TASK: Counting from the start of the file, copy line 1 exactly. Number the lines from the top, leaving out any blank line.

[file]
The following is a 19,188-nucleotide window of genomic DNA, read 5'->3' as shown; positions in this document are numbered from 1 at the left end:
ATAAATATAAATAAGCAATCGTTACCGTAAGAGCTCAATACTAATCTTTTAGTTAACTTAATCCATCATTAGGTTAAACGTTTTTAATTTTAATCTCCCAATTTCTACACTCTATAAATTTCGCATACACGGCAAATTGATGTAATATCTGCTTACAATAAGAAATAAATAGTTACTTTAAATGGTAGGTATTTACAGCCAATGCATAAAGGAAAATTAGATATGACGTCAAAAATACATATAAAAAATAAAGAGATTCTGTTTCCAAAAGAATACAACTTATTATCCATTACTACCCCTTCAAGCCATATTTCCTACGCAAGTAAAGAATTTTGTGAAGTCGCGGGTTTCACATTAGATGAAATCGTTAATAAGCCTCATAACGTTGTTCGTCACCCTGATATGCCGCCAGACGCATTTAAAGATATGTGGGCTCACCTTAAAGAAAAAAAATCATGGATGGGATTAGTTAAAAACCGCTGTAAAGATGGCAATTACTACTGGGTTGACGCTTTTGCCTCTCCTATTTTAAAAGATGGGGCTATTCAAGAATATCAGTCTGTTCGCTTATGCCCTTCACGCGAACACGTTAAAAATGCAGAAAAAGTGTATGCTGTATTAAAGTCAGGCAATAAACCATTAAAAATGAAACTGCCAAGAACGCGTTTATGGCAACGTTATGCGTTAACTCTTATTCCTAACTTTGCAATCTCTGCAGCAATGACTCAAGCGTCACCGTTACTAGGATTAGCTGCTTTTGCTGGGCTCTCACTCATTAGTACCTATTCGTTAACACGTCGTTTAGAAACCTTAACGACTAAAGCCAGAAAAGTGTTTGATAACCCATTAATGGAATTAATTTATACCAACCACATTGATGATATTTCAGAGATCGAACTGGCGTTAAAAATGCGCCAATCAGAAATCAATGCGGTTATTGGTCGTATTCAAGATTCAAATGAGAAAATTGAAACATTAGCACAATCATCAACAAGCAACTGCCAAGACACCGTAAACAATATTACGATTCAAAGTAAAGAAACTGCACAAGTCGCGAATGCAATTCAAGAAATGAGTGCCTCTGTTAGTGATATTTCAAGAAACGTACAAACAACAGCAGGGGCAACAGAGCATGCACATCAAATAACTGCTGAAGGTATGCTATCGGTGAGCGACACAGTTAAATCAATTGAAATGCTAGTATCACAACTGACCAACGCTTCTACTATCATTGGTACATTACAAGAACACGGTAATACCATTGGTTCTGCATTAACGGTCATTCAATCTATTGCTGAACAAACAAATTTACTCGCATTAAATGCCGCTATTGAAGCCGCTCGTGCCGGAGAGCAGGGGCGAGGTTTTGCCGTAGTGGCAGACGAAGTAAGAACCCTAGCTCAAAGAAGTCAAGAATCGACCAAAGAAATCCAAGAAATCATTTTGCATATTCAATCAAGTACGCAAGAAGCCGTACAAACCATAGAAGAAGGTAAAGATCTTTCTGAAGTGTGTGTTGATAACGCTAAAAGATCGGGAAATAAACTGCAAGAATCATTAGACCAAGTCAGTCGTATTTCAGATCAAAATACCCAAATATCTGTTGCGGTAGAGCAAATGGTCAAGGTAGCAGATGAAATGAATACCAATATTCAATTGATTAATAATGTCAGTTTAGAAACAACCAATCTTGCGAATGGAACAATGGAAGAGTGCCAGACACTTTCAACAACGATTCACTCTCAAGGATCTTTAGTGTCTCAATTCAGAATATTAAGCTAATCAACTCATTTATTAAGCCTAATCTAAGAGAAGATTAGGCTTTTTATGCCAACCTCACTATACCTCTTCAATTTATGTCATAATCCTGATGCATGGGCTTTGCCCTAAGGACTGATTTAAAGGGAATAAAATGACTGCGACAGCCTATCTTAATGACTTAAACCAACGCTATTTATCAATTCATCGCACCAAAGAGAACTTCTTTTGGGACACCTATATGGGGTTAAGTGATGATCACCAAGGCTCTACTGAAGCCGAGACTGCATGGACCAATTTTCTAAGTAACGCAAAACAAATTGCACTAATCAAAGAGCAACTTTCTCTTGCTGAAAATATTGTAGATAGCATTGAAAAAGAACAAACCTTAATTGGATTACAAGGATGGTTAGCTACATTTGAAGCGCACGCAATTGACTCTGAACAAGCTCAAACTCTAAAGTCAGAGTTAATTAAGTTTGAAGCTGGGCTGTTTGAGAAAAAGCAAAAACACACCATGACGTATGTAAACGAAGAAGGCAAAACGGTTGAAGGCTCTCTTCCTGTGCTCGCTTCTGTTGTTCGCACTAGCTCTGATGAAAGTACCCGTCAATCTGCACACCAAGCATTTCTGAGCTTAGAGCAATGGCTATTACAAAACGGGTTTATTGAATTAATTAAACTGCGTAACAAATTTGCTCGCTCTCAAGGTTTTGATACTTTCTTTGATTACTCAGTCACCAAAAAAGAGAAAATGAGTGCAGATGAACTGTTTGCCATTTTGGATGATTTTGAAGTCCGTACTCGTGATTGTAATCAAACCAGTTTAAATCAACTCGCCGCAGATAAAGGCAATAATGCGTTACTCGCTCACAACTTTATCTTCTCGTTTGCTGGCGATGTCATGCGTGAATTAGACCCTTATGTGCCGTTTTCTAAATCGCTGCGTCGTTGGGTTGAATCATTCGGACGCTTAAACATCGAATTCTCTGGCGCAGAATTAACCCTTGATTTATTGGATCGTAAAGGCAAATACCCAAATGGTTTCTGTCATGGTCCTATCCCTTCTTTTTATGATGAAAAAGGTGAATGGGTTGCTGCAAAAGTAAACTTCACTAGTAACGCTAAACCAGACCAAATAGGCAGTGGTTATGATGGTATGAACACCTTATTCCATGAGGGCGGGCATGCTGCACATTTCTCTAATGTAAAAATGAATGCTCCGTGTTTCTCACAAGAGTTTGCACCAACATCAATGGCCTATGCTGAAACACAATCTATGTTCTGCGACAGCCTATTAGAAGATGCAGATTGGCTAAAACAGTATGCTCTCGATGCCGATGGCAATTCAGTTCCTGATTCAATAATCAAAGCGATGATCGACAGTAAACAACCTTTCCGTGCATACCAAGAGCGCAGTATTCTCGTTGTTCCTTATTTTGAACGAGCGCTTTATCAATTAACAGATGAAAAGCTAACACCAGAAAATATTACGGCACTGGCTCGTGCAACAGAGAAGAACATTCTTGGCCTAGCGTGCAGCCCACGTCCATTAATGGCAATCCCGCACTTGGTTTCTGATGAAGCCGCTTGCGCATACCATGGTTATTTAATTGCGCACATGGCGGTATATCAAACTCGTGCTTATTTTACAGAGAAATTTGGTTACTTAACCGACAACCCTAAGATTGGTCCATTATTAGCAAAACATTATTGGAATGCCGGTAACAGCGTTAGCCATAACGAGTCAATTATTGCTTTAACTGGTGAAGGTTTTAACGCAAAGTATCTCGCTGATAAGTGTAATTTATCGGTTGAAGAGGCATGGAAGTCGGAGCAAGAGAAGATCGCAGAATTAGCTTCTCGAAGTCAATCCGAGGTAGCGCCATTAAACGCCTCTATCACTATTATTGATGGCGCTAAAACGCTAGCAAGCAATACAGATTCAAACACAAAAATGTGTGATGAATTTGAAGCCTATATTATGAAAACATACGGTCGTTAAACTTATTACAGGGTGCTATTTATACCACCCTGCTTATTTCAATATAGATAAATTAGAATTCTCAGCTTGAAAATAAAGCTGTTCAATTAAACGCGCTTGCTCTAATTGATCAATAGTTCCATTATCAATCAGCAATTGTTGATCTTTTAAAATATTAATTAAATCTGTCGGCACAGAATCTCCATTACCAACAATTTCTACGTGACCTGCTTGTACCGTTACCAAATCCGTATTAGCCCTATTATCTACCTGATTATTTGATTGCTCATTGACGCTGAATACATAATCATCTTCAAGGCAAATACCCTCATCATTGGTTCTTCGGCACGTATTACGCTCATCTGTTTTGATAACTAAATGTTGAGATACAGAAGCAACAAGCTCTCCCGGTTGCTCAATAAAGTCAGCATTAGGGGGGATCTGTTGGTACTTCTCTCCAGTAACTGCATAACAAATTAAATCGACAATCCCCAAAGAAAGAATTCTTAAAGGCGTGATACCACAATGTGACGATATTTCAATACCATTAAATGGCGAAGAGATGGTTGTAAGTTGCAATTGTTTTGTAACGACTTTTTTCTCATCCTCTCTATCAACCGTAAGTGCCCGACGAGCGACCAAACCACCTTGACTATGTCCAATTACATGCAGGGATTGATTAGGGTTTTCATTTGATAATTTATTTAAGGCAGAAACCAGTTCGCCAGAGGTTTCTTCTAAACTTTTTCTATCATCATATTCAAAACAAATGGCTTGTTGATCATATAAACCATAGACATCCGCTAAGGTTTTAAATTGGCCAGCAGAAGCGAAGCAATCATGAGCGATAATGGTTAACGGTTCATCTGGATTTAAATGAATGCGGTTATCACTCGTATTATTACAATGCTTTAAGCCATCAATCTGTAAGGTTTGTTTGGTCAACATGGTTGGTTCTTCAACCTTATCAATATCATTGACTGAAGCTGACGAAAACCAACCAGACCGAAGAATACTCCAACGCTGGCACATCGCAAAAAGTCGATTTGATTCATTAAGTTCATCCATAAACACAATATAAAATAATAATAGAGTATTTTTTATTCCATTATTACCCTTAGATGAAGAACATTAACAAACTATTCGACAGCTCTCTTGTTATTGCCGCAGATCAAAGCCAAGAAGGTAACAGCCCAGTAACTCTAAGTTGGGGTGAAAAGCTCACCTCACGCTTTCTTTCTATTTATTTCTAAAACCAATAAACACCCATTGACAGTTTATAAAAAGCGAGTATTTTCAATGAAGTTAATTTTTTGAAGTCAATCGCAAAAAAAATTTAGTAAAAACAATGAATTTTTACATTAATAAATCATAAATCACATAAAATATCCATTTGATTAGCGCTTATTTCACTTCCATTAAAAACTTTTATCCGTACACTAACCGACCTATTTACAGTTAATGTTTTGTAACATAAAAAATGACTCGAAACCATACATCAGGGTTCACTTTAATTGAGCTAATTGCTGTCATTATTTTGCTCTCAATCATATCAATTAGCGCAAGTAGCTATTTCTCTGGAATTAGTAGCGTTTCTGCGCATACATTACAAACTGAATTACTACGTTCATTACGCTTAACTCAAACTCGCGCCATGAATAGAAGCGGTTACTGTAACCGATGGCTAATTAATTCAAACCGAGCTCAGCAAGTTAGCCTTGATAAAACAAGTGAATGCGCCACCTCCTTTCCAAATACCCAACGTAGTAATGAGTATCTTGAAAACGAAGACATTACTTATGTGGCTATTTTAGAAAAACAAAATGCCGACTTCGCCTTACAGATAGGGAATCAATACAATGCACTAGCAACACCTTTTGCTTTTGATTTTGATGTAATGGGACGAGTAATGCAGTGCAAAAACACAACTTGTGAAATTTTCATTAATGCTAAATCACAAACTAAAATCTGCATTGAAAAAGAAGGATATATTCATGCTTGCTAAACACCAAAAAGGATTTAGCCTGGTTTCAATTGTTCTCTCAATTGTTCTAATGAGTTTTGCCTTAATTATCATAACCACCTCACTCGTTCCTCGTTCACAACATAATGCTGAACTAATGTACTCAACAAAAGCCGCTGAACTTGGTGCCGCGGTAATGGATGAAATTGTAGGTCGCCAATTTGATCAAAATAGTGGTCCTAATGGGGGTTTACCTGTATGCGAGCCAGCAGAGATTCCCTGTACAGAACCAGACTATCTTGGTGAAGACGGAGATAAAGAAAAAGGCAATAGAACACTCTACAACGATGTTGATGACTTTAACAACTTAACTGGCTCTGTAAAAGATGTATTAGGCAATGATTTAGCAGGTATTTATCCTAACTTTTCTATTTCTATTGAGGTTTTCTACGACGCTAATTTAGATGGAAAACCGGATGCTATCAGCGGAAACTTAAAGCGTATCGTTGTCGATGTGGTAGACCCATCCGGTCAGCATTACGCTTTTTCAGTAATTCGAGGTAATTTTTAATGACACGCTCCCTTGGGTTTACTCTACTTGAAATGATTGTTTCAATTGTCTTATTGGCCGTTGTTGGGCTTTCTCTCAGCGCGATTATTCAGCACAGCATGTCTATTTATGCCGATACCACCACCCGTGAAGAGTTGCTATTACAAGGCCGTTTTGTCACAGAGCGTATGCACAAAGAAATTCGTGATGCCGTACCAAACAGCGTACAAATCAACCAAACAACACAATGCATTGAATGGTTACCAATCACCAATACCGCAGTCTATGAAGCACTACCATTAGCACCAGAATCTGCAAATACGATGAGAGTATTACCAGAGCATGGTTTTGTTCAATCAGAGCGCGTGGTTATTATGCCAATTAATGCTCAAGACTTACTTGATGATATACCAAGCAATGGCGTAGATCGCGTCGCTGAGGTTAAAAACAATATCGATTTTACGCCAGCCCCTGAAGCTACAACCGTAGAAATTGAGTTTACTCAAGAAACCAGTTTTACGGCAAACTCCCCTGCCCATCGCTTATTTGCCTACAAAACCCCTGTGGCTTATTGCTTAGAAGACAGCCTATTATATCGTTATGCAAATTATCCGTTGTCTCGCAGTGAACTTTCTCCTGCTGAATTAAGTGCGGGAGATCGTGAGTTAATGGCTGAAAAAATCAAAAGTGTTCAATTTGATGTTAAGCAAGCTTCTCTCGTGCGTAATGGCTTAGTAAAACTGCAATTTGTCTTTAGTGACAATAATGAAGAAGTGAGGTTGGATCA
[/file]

The following is a 19,188-nucleotide window of genomic DNA, read 5'->3' as shown; positions in this document are numbered from 1 at the left end: